A non-example must be more than just an opposite or something generic that a target word to be learned is not. That is to say, that if an astronomy target word is “eclipse” then the non-example cannot simply be “galaxy.” The two terms share a topic in common, but they do not share some attributes that lead to great depth of understanding. As students become increasingly familiar with the target word, they should also explore attributes of the term. Once they are familiar with the attributes of the target, they can identify non-examples that might be confused with the term because the non-examples might share some, but not all, of the target attributes. Through discussion and exploration of internet resources, students come to a much deeper understanding of the concepts represented by the target word.
Using “eclipse” as a target word for Frayer, students might realize that the attributes of the concept of eclipse include one celestial body, such as a moon, passing in front of another, such as the Earth blocking light from reaching an observer. While celestial bodies pass in front of each other regularly, the key attribute of an eclipse is that light is blocked from the point of view of an observer. A non-example of “eclipse” is “lunar orbit.” In a lunar orbit, the moon routinely passes in front of an observer on Earth, but only periodically does it also block the light from the sun.
In our work with vocabulary, we have found (see our article on Vocabulary Self-collection Strategy in The Reading Teacher) that a search for relevant images is a powerful way for students to make sense of the words they encounter. For this reason, we have changed one quadrant of the Prezi’d Frayer to include an image representing the target word. Finally, we suggest that students post links to their Frayer organizers on a class blog or other website. Activities asking students to view and respond to each other’s Prezi’s further improve the possibility that students deeply learn the target words that are so important in many content areas.
We have made the two Prezi templates public and reusable. You can share these with your students to save as one of their own, or you can redesign our templates for your class needs.
Have you ever been at the end of your rope and didn’t know what to write? Have your students ever felt like that? Read my post on the new International Literacy Association’s Literacy Daily blog to find out how to use this powerful tool to inspire writing might work.
By Thomas DeVere Wolsey
One effective way of learning vocabulary specific to any given discipline is to use technical and discipline-specific reference sources. This list is not comprehensive, and anyone with suggestions to build this directory is encouraged to email me at firstname.lastname@example.org or post a comment, below. Experts and practitioners use reference works that are specific to their fields all the time. What better way to help ease students into the world of your discipline than to guide them to the reference works that are specific to each field?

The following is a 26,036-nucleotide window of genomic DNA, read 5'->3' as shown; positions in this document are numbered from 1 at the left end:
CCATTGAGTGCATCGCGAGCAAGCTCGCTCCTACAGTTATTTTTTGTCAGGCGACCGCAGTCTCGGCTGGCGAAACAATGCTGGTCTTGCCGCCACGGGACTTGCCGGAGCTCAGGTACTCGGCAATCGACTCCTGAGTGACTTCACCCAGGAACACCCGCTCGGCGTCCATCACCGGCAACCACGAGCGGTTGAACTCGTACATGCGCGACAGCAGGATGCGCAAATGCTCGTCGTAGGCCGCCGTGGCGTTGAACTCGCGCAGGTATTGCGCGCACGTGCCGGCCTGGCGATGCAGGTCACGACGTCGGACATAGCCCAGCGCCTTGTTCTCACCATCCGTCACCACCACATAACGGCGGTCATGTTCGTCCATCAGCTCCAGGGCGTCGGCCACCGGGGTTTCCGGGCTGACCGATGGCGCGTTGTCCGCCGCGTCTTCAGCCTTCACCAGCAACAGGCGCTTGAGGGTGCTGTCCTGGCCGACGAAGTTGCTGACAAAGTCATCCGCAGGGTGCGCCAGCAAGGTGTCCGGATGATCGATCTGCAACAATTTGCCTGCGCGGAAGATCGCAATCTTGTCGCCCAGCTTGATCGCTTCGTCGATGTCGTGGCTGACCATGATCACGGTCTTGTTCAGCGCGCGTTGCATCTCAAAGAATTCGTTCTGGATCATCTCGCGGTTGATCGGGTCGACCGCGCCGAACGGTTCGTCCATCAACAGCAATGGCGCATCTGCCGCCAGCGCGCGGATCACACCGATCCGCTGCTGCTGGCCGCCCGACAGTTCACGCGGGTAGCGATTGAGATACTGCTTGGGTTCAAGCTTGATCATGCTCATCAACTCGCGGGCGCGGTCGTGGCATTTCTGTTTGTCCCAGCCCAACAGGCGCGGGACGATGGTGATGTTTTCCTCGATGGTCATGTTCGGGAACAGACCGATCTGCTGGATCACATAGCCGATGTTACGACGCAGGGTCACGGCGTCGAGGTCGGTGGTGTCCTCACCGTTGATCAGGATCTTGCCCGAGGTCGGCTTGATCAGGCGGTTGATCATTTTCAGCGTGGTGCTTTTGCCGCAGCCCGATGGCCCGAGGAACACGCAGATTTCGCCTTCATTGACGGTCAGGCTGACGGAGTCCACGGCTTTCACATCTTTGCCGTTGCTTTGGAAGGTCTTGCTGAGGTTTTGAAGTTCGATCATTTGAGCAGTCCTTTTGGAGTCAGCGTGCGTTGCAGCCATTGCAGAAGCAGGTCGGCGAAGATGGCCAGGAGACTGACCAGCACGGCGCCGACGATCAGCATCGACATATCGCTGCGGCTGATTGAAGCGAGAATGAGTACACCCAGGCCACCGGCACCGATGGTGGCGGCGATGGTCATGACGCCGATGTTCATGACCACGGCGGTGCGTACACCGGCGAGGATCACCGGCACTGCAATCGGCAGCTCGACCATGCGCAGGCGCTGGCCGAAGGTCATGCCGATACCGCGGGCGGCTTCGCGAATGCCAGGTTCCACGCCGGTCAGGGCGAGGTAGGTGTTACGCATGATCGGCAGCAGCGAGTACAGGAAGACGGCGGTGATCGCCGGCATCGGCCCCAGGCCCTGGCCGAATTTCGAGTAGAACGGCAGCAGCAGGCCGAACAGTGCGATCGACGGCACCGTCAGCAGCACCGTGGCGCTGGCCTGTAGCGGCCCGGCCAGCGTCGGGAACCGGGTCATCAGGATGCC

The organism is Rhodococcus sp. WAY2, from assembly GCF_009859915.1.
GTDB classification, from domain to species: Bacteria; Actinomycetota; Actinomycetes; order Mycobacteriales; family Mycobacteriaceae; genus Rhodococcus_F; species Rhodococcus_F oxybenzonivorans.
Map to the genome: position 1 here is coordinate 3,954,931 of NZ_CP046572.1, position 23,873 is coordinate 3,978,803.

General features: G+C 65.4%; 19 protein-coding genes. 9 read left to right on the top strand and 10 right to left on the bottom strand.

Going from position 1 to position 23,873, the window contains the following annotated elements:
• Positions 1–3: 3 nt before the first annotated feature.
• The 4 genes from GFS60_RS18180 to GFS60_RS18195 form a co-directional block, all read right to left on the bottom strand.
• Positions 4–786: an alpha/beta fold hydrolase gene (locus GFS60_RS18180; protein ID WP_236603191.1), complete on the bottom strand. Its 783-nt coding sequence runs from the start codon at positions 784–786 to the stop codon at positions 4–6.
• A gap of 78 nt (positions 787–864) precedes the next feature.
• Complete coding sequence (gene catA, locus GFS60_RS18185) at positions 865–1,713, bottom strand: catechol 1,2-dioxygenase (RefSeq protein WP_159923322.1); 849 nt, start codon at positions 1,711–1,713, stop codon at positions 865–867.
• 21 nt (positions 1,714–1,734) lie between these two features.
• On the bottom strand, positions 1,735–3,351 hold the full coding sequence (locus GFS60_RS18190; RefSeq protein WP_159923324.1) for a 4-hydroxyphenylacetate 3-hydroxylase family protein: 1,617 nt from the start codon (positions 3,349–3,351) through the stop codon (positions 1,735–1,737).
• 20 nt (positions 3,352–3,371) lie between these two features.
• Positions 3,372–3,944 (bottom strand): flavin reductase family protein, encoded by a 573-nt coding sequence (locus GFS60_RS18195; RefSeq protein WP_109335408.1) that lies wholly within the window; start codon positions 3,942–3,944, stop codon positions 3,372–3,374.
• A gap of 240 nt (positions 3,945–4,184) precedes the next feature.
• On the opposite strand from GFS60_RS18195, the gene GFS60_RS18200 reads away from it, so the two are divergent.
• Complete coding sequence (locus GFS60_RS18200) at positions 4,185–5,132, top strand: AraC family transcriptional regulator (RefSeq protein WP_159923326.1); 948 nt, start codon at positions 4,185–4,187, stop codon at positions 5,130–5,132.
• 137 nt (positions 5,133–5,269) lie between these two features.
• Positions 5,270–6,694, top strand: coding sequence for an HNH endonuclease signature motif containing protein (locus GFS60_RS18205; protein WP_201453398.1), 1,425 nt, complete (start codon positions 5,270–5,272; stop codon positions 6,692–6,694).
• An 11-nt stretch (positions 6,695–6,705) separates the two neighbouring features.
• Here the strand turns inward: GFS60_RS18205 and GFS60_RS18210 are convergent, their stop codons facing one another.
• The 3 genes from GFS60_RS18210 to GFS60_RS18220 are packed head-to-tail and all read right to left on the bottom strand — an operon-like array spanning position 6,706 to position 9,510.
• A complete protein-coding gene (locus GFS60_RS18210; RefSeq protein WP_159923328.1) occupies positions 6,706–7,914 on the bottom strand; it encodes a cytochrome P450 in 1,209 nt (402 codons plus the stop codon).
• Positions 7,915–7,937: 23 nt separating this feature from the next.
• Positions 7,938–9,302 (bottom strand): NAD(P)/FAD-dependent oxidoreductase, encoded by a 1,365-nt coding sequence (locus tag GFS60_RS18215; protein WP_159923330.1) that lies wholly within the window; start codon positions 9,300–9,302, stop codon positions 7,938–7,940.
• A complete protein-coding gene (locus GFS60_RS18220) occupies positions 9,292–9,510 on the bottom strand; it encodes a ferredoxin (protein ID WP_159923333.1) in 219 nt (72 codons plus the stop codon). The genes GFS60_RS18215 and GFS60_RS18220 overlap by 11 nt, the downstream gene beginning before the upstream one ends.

My criteria for inclusion in this list:
- Resource must be fully accessible online.
- Resource must be suitable (but perhaps challenging) for students in grades 6 through 12 and undergraduate (but not excluding those who are learning about the topic).
- There is a reasonable probability that the resource will remain online for some time to come.
- The resource presents accurate information that represents the field.
MOMA: http://www.moma.org/learn/moma_learning/glossary Search by artist, by theme, or alphabetically.
Inc.com Encyclopedia: http://www.inc.com/encyclopedia/ Search many entries relevant to business and entrepreneurism.
Web Copywriting Glossary: http://www.wealthywebwriter.com/web-copywriting-glossary/ Suggested by Benedict Paul (thanks!). I have included this in the business category, but it has some very good entries on writing (as you might expect) and technology, as well. (added 8/6/2015)
Literature Dictionary: http://www.literature-dictionary.org/ Includes dictionaries of characters, dictionaries by author, and dictionaries of terms.
Illustrated mathematics dictionary: http://www.mathsisfun.com/definitions/index.html. Easy navigation, intended for grades K-12.
Mathwords: http://www.mathwords.com/ Focuses on precision and readability. The site includes graphics to bolster the definitions.
Wolfram MathWorld: http://mathworld.wolfram.com/ Perhaps one of the most comprehensive resources for mathematics definitions on the web.
Encyclopedia of Mathematics: http://www.encyclopediaofmath.org/index.php/Main_Page An open-access resource with more than 8000 entries.
Naxos.com: http://www.naxos.com/education/glossary.asp Search alphabetically.
Sports Definitions: http://www.sportsdefinitions.com/ Searchable by type of sport or alphabetically.
The Science Dictionary: https://www.thesciencedictionary.com/ This is actually a search tool that aggregates search results specific to science.
Enchanted Learning: http://www.enchantedlearning.com/science/dictionary/ Links to several specialty dictionaries by Enchanted Learning for students (e.g., botany, dinosaurs, land forms).
Ancient History Encyclopedia: http://www.ancient.eu/index/ Search alphabetically, by timeline, for images, or for videos.
Online Dictionary of the Social Sciences: http://bitbucket.icaap.org/ A comprehensive dictionary, designed for undergraduates, by Athabasca University.
Catholic Online: http://www.catholic.org/ So many figures and ideas are associated with the Roman Catholic church that a reference work may be very helpful. This one is supported by ads that can be annoying.
Taegan Goddard’s Political Dictionary: http://politicaldictionary.com/
Geography Dictionary & Glossary: http://www.itseducation.asia/geography/
Compilation of Architecture Dictionaries by Robert Beard: http://www.alphadictionary.com/directory/Specialty_Dictionaries/Architecture/ (Be sure to check out http://www.alphadictionary.com/specialty.html for many more specialty dictionary links. Some are better than others, but it’s quite a collection).
NetLingo: http://www.netlingo.com/ One of the first and best (in my opinion) dictionaries for those interested in technology and internet-related terms.
Find more resources for literacy in the disciplines right here on Literacy Beat.